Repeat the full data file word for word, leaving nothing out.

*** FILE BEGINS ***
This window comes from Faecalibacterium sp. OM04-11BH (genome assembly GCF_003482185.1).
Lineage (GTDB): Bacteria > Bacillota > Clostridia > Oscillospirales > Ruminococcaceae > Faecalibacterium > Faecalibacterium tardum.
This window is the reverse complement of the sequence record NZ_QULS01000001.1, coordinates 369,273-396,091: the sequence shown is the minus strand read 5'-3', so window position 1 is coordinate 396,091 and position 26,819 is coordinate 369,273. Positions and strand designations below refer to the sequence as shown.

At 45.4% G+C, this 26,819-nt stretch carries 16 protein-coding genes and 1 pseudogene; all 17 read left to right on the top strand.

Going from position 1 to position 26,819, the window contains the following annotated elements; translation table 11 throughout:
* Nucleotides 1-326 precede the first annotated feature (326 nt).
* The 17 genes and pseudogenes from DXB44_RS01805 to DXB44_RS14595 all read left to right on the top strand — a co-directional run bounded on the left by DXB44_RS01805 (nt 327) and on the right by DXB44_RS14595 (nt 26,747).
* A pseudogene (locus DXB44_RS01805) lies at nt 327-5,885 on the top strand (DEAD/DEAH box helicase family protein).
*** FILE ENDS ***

This window comes from Faecalibacterium sp. OM04-11BH (genome assembly GCF_003482185.1).
Lineage (GTDB): Bacteria > Bacillota > Clostridia > Oscillospirales > Ruminococcaceae > Faecalibacterium > Faecalibacterium tardum.
This window is the reverse complement of the sequence record NZ_QULS01000001.1, coordinates 369,273-396,091: the sequence shown is the minus strand read 5'-3', so window position 1 is coordinate 396,091 and position 26,819 is coordinate 369,273. Positions and strand designations below refer to the sequence as shown.

At 45.4% G+C, this 26,819-nt stretch carries 16 protein-coding genes and 1 pseudogene; all 17 read left to right on the top strand.

Going from position 1 to position 26,819, the window contains the following annotated elements; translation table 11 throughout:
* Nucleotides 1-326 precede the first annotated feature (326 nt).
* The 17 genes and pseudogenes from DXB44_RS01805 to DXB44_RS14595 all read left to right on the top strand — a co-directional run bounded on the left by DXB44_RS01805 (nt 327) and on the right by DXB44_RS14595 (nt 26,747).
* A pseudogene (locus DXB44_RS01805) lies at nt 327-5,885 on the top strand (DEAD/DEAH box helicase family protein).